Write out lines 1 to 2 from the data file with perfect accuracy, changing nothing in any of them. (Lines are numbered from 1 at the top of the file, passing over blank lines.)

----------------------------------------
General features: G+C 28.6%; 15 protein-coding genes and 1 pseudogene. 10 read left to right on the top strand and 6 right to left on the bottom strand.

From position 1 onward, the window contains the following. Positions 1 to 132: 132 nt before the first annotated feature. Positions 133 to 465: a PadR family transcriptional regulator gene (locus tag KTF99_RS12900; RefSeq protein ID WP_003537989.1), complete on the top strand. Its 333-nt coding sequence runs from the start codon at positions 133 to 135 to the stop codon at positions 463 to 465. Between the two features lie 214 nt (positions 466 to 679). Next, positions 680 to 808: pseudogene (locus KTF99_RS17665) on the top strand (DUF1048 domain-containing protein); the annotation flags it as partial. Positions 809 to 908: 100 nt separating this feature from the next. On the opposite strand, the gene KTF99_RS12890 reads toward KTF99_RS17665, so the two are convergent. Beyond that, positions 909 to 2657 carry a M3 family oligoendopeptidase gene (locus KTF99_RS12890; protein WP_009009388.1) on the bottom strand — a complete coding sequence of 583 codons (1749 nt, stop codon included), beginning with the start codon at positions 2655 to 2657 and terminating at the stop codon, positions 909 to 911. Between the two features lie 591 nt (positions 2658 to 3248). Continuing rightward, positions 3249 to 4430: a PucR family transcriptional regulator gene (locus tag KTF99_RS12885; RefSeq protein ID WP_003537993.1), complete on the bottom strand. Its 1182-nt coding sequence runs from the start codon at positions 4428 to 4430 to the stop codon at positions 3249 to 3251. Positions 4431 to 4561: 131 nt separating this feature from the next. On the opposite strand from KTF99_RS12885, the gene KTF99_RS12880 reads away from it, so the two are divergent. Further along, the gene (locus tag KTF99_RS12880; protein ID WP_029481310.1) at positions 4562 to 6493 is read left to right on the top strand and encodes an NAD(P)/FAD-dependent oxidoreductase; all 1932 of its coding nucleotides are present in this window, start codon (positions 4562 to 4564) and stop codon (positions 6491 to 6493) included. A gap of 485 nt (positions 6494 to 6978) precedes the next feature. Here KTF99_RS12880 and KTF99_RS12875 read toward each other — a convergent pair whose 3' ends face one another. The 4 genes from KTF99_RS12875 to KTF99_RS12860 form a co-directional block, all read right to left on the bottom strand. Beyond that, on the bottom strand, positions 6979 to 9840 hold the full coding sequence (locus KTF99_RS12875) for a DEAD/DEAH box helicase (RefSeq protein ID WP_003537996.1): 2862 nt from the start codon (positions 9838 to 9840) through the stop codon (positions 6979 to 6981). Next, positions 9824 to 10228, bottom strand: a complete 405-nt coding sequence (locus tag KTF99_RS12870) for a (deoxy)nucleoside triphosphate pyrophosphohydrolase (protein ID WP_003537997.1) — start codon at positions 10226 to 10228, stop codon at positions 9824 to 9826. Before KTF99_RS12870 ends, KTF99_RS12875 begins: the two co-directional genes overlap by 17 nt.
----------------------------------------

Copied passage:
General features: G+C 28.6%; 15 protein-coding genes and 1 pseudogene. 10 read left to right on the top strand and 6 right to left on the bottom strand.

From position 1 onward, the window contains the following. Positions 1 to 132: 132 nt before the first annotated feature. Positions 133 to 465: a PadR family transcriptional regulator gene (locus tag KTF99_RS12900; RefSeq protein ID WP_003537989.1), complete on the top strand. Its 333-nt coding sequence runs from the start codon at positions 133 to 135 to the stop codon at positions 463 to 465. Between the two features lie 214 nt (positions 466 to 679). Next, positions 680 to 808: pseudogene (locus KTF99_RS17665) on the top strand (DUF1048 domain-containing protein); the annotation flags it as partial. Positions 809 to 908: 100 nt separating this feature from the next. On the opposite strand, the gene KTF99_RS12890 reads toward KTF99_RS17665, so the two are convergent. Beyond that, positions 909 to 2657 carry a M3 family oligoendopeptidase gene (locus KTF99_RS12890; protein WP_009009388.1) on the bottom strand — a complete coding sequence of 583 codons (1749 nt, stop codon included), beginning with the start codon at positions 2655 to 2657 and terminating at the stop codon, positions 909 to 911. Between the two features lie 591 nt (positions 2658 to 3248). Continuing rightward, positions 3249 to 4430: a PucR family transcriptional regulator gene (locus tag KTF99_RS12885; RefSeq protein ID WP_003537993.1), complete on the bottom strand. Its 1182-nt coding sequence runs from the start codon at positions 4428 to 4430 to the stop codon at positions 3249 to 3251. Positions 4431 to 4561: 131 nt separating this feature from the next. On the opposite strand from KTF99_RS12885, the gene KTF99_RS12880 reads away from it, so the two are divergent. Further along, the gene (locus tag KTF99_RS12880; protein ID WP_029481310.1) at positions 4562 to 6493 is read left to right on the top strand and encodes an NAD(P)/FAD-dependent oxidoreductase; all 1932 of its coding nucleotides are present in this window, start codon (positions 4562 to 4564) and stop codon (positions 6491 to 6493) included. A gap of 485 nt (positions 6494 to 6978) precedes the next feature. Here KTF99_RS12880 and KTF99_RS12875 read toward each other — a convergent pair whose 3' ends face one another. The 4 genes from KTF99_RS12875 to KTF99_RS12860 form a co-directional block, all read right to left on the bottom strand. Beyond that, on the bottom strand, positions 6979 to 9840 hold the full coding sequence (locus KTF99_RS12875) for a DEAD/DEAH box helicase (RefSeq protein ID WP_003537996.1): 2862 nt from the start codon (positions 9838 to 9840) through the stop codon (positions 6979 to 6981). Next, positions 9824 to 10228, bottom strand: a complete 405-nt coding sequence (locus tag KTF99_RS12870) for a (deoxy)nucleoside triphosphate pyrophosphohydrolase (protein ID WP_003537997.1) — start codon at positions 10226 to 10228, stop codon at positions 9824 to 9826. Before KTF99_RS12870 ends, KTF99_RS12875 begins: the two co-directional genes overlap by 17 nt.